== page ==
The Latest Australian Lockdowns and Their Impact on Corporate Distress1 September 2021
The combination of low rates of COVID-19 vaccination, challenges posed by new variants and persistent lockdowns have set back recovery in many countries across Asia Pacific.
While many developed nations around the world have experienced accelerated recovery since Q2, Australia finds itself at threat of further economic contraction. To learn more about the state of the market and the impact of these headwinds on Australian companies, I spoke with David Kennedy, a turnaround and restructuring specialist who has vast experience working with distressed companies.
David is a partner at EY’s Turnaround & Restructuring Strategy team, which helps companies and stakeholders in challenging situations, particularly when they are experiencing financial distress. A registered liquidator, he’s worked in the industry for the last 15 years, mostly in Sydney. From 2018 to 2020, he was based in London helping clients dealing with the challenges of Brexit and COVID-19.
SS&C Intralinks: How has restructuring and insolvency activity played out across the year in Australia?
David Kennedy: Australia managed to avoid an avalanche of corporate failures and restructuring activity in 2020 thanks to unprecedented government financial and legislative support and an accommodating approach from many stakeholders including banks and landlords.
At the start of this year, there was an unwinding of support, including [the end of] JobKeeper, the insolvent trading moratorium and statutory demand regime relief. For many borrowers, forbearance periods with banks were ending and some businesses had to deal with debts that had accrued, such as deferred rent, unpaid taxes and in some cases aged trade debts where those creditors had limited options to pursue the debts during 2020. Many, including myself, considered that distressed companies had “kicked the can down the road” and there would be an increase in restructuring and insolvency activity in the first half of 2021.
This has not been the case. Monthly insolvencies from January to June this year (as reported by ASIC) were well down on pre-pandemic levels. Insolvencies for the 12 months [from June 2020] to June 2021 landed 42 percent below the same period in the prior year. While insolvency numbers don’t capture informal restructuring activity, they remain a good data point for activity in our industry and continue to reflect a subdued market.
Extended lockdowns in Australia are causing talk of an uptick in corporate distress. My personal view is that it will cause a gradual increase in distress and failures, although not a huge wave. I think particular sectors will be hit harder than others such as Retail, Education and Construction. And possibly hit harder than during previous lockdowns.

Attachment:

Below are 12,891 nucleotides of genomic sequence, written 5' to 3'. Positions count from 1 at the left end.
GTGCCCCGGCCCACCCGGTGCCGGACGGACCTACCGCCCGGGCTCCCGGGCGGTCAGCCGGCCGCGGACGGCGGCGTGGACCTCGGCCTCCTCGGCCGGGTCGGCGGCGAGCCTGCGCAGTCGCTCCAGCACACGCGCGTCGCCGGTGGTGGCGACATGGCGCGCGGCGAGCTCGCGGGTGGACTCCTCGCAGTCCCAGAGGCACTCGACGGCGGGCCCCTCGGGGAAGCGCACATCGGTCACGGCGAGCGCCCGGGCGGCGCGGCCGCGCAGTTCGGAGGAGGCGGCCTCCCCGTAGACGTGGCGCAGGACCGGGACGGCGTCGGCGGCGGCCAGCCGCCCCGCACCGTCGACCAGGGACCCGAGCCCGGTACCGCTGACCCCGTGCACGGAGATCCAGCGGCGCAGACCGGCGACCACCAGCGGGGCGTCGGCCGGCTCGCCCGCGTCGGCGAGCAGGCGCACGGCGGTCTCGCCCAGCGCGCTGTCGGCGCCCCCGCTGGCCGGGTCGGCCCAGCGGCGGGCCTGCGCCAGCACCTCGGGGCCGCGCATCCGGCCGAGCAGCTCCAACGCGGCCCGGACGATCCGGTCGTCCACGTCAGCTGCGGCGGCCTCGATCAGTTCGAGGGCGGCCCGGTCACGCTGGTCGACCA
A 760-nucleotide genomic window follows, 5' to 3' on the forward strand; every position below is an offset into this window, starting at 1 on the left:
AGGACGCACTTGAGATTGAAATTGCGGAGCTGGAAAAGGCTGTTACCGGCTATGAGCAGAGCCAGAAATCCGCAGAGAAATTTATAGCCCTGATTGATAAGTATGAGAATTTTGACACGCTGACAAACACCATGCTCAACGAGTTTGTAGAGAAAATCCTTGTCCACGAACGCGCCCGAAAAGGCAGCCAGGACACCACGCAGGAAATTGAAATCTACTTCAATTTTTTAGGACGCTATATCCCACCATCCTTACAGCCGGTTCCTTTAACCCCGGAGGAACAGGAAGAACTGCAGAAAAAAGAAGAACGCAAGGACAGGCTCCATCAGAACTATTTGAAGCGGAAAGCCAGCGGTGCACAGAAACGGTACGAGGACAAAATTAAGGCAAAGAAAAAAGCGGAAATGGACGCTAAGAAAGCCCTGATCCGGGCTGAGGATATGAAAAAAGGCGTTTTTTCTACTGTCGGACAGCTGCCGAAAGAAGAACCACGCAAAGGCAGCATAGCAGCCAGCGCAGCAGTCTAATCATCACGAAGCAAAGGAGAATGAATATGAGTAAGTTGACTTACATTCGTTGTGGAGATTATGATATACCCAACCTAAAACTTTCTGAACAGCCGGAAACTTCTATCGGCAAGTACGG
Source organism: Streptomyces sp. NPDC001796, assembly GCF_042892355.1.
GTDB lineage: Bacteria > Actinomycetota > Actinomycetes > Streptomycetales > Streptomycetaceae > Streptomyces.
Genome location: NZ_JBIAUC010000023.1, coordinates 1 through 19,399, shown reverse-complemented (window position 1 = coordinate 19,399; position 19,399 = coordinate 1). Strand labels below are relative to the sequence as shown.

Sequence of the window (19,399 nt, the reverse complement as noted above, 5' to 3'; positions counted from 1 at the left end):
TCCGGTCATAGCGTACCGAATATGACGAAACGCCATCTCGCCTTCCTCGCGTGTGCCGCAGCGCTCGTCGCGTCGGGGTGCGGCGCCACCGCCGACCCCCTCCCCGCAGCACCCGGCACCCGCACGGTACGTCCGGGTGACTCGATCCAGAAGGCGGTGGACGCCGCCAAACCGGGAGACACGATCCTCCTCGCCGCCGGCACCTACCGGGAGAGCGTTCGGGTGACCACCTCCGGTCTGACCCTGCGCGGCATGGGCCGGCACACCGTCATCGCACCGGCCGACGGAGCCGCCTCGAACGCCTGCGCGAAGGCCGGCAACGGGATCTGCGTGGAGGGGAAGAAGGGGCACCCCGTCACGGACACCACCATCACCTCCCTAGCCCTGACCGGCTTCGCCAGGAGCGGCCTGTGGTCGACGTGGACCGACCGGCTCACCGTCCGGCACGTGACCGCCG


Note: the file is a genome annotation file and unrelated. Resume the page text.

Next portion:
Why is there an expectation that the retail sector will suffer more than last year?
Some retailers will do just fine, as they did in earlier lockdowns. The ones which may struggle are those with a large brick-and-mortar network that sells discretionary products such as fashion and apparel. Particularly in instances where they were in recovery mode from earlier lockdowns. Furthermore, JobKeeper, which supported businesses through COVID, has not been resuscitated. Government support has been structured differently this time, with most of it going toward individuals who have lost work rather than wholesale payments to companies.
The on-the-ground sentiment is also less bullish this time around, with operators expressing concerns about limited government stimulus and the uncertainty in what appears will be an extended lockdown. Consumer confidence has also been hit, although it is coming from a relatively high position before these lockdowns.
Which other sectors are at threat given this uncertainty?
Tourism and Hospitality will continue to suffer, unsurprisingly.
Education and associated industries such as student accommodation continue to be heavily impacted in the short term, but there may also be longer-term structural challenges as a result of COVID. This could include a shift away from on-campus learning and a need to move away from reliance on international students. That may require those organizations to revisit the way they operate.
There are headwinds in other sectors beyond those impacted by COVID. Energy — specifically Coal — has seen trouble even with high prices and with some companies being highly profitable. Lenders and fund managers continue to update their ESG policies, making them stricter and impacting the coal sector’s ability to refinance as facilities approach maturity, and also complicating their ability to renew insurance policies.
Anything else you would like to share?
There would appear to be a huge amount of M&A activity and a lot of capital looking for a home, making it very competitive to win deals both for buyers and lenders. In this landscape, it is important not to sacrifice on due diligence. In the case of lenders, it is also important for them to seek covenants that provide protections and an opportunity to preserve their position in the event of distress down the track.
Based in Australia, Lauren looks aftervarious top-end law firms, investment banks, consultancies and boutiques. Coming from a digital background, she brings a deep understanding of UX and technology integration. Heading up the EY ANZ relationship, she supports teams such as M&A, restructuring and bankruptcy, transaction advisory and diligence.
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